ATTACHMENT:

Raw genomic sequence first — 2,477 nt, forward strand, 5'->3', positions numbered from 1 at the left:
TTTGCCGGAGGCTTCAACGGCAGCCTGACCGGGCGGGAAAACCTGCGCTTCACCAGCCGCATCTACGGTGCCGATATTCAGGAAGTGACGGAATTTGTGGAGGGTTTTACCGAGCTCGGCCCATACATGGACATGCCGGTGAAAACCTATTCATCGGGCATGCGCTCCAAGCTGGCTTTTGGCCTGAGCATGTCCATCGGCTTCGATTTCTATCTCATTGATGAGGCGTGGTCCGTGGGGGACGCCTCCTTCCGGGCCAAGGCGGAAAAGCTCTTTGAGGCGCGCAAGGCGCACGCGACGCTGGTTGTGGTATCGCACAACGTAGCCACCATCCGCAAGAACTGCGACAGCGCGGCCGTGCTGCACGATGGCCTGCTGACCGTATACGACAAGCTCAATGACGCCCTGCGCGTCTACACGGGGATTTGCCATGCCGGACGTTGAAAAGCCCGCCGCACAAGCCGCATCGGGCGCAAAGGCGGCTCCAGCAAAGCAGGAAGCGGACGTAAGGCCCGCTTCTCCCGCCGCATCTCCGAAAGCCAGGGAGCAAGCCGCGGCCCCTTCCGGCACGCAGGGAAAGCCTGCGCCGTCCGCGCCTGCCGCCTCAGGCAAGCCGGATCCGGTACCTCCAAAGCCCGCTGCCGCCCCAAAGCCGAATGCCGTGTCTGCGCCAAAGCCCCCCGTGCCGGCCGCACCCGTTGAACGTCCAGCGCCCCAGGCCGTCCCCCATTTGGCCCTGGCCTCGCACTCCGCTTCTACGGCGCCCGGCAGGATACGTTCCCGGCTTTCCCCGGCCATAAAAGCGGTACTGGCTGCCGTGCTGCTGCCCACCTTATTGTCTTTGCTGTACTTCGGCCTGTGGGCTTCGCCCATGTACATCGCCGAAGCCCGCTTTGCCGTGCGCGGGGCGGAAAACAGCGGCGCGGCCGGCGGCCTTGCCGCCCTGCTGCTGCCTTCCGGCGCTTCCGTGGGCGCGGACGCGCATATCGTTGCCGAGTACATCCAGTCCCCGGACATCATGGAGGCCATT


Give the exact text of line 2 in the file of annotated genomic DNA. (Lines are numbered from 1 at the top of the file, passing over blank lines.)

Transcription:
TTTGCCGGAGGCTTCAACGGCAGCCTGACCGGGCGGGAAAACCTGCGCTTCACCAGCCGCATCTACGGTGCCGATATTCAGGAAGTGACGGAATTTGTGGAGGGTTTTACCGAGCTCGGCCCATACATGGACATGCCGGTGAAAACCTATTCATCGGGCATGCGCTCCAAGCTGGCTTTTGGCCTGAGCATGTCCATCGGCTTCGATTTCTATCTCATTGATGAGGCGTGGTCCGTGGGGGACGCCTCCTTCCGGGCCAAGGCGGAAAAGCTCTTTGAGGCGCGCAAGGCGCACGCGACGCTGGTTGTGGTATCGCACAACGTAGCCACCATCCGCAAGAACTGCGACAGCGCGGCCGTGCTGCACGATGGCCTGCTGACCGTATACGACAAGCTCAATGACGCCCTGCGCGTCTACACGGGGATTTGCCATGCCGGACGTTGAAAAGCCCGCCGCACAAGCCGCATCGGGCGCAAAGGCGGCTCCAGCAAAGCAGGAAGCGGACGTAAGGCCCGCTTCTCCCGCCGCATCTCCGAAAGCCAGGGAGCAAGCCGCGGCCCCTTCCGGCACGCAGGGAAAGCCTGCGCCGTCCGCGCCTGCCGCCTCAGGCAAGCCGGATCCGGTACCTCCAAAGCCCGCTGCCGCCCCAAAGCCGAATGCCGTGTCTGCGCCAAAGCCCCCCGTGCCGGCCGCACCCGTTGAACGTCCAGCGCCCCAGGCCGTCCCCCATTTGGCCCTGGCCTCGCACTCCGCTTCTACGGCGCCCGGCAGGATACGTTCCCGGCTTTCCCCGGCCATAAAAGCGGTACTGGCTGCCGTGCTGCTGCCCACCTTATTGTCTTTGCTGTACTTCGGCCTGTGGGCTTCGCCCATGTACATCGCCGAAGCCCGCTTTGCCGTGCGCGGGGCGGAAAACAGCGGCGCGGCCGGCGGCCTTGCCGCCCTGCTGCTGCCTTCCGGCGCTTCCGTGGGCGCGGACGCGCATATCGTTGCCGAGTACATCCAGTCCCCGGACATCATGGAGGCCATT